One of the things I was most looking forward to in my first year as a faculty member was seeing how the dynamic between my students and me would change and evolve. I had looked for a job at a small liberal-arts college because I wanted to work closely with students. While my graduate-school friends mooned over posts at research universities, I hoped for a college in which I could contribute meaningfully to students' lives.
I feel strongly that professors should play a role not just in teaching students but also in guiding them through the complex process of becoming college students and preparing for the eventual demands of the real world. That belief took shape after I earned my bachelor's, as I reflected on my education.
As an undergraduate, I attended an elite private institution whose faculty members were too busy with research and graduate students to really pay attention to me. I freely admit that it took me a while to figure out which areas I needed help in, and then to ask for that help.
But when I did seek out guidance from professors, they just didn't have enough time for me. My teachers were affable, friendly, supportive, helpful, and encouraging—in the five minutes they had to give me. I once went to office hours to talk with a professor for the purposes of getting some clarification and also to try to build a relationship with her. I went armed with relevant questions and topics so that we wouldn't sit there staring at each other. At her office, she answered all of my questions in short order. By the time I had finished writing down the information she had given me, she was already escorting me to the door.
I later had to ask her for a reference letter, and knowing the drill, I ambushed her in a stairwell in order to ask her face to face. She was gracious, but again, the entire interaction took perhaps three minutes.
Those "visits" were like going to see a medical specialist: You wait for about an hour, and the consultation is over by the time you silence your cellphone. In both cases, one loves the player but hates the game—and wishes the system were more responsive to the whole person, not just to the task at hand.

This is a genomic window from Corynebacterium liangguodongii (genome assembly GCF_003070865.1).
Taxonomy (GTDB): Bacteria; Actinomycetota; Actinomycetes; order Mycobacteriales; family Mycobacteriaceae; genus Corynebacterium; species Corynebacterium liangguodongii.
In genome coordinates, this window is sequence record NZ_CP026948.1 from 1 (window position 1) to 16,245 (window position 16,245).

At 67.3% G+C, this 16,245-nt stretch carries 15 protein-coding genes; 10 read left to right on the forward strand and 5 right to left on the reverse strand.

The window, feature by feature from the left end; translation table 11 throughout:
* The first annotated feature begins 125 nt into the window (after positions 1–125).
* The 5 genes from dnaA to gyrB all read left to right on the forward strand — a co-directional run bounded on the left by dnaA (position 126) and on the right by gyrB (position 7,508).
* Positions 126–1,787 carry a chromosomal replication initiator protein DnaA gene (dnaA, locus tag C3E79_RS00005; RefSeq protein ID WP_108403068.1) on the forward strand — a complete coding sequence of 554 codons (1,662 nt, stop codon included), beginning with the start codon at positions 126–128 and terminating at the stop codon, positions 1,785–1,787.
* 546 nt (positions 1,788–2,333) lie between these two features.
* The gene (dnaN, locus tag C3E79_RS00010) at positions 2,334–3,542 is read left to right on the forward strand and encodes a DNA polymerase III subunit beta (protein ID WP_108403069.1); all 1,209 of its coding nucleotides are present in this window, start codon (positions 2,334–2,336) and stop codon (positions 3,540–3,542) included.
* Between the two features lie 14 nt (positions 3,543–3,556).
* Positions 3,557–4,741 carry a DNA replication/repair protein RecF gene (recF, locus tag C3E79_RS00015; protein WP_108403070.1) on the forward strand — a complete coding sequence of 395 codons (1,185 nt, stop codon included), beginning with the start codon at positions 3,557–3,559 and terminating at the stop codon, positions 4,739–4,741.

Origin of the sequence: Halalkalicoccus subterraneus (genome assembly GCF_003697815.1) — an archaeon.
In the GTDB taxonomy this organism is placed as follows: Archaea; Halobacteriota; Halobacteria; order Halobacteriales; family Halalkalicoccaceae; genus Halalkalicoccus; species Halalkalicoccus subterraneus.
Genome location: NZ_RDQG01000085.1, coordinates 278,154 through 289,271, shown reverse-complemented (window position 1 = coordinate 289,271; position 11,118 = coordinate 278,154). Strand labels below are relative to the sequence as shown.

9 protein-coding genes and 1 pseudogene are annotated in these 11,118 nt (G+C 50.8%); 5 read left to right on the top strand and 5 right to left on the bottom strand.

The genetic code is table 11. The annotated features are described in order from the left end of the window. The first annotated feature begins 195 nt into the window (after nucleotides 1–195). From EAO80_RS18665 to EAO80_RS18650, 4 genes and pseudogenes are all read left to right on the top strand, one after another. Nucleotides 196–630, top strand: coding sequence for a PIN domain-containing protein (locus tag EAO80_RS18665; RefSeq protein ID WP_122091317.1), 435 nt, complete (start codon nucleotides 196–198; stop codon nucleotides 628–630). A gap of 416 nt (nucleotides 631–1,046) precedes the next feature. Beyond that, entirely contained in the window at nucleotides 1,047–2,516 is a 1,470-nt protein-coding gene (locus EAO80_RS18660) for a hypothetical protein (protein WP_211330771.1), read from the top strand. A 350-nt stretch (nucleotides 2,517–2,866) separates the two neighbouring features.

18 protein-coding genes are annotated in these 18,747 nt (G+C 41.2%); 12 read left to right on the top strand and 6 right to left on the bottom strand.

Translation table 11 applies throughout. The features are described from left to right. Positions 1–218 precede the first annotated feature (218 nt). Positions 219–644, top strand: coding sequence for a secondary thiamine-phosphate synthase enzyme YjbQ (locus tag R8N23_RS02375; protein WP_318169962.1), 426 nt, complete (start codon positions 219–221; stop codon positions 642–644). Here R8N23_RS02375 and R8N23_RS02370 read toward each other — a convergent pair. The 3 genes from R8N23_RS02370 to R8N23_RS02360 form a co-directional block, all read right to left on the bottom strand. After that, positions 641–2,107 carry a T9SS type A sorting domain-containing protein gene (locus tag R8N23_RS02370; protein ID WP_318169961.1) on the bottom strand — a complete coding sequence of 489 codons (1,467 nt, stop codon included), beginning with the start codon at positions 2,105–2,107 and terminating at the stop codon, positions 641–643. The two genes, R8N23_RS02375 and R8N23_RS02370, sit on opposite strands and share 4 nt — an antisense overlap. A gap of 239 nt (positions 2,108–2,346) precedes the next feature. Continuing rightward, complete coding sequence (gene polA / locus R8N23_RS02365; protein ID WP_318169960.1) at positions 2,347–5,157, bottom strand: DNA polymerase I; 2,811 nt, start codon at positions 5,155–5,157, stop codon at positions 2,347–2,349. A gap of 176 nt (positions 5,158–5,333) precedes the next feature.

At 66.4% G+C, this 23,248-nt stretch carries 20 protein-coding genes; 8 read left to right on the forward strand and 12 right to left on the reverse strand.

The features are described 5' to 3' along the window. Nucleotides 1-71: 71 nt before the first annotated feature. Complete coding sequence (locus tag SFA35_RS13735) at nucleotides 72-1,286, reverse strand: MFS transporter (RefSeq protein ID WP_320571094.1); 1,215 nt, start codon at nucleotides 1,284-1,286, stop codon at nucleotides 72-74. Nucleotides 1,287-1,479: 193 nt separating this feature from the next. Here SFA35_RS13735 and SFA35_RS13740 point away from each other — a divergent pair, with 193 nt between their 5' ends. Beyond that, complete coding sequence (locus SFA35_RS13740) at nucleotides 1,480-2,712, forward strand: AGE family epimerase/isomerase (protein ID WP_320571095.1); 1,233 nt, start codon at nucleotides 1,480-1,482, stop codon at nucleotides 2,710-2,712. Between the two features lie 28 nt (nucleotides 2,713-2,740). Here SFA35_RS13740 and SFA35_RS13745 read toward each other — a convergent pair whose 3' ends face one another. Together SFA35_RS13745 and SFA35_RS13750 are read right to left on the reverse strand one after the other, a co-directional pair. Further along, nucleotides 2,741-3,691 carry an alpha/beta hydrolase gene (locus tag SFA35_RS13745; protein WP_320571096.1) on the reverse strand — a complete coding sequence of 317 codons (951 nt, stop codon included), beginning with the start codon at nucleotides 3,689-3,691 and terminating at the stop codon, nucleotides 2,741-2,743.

I still admire that professor who quickly sent me on my way, but because of the institutional demands on her time, I never formed the mentoring relationship I sought from her. I left college swearing that I would never be an academic, because professors were not only weird but also socially dysfunctional.
Eventually I changed my mind about joining the profession and decided I wanted to offer my own students a richer experience than the one I'd had.
When I began teaching as a graduate student, I intended to devote time to both my teaching and my students, most of whom were freshmen. I wanted to connect with them especially because I was a graduate student at a large, elite public university, and I knew that many freshmen often felt lost on large campuses. But you know where this is going: The main goal of doctoral students is to finish their dissertations, graduate, and get a job (ideally in quick succession). So I had very little time then to devote to teaching, never mind to the whole student.
As we all soon learn, teaching is very labor intensive—conceiving a course, doing the requisite reading, structuring and sequencing readings and assignments, grading—especially when you start out. Honestly, the easiest part of teaching, for me, anyway, is being in the classroom itself, which is immediately followed by an adrenaline hangover and reflecting on what worked, what didn't, and what I need to do to improve the next class session.
As a graduate student, I could keep my students at the center of instruction, but there really wasn't enough of me to go around to establish advising relationships with them. At most, I was able to work with two or three students closely. In office hours, I would help students write better theses or practice their Spanish-language skills, but when the tears came—and anyone who teaches at a college, especially in the humanities, knows that tears always come—I made sure they composed themselves, asked if they had a support system, and sent them off to either that support system or the counseling center.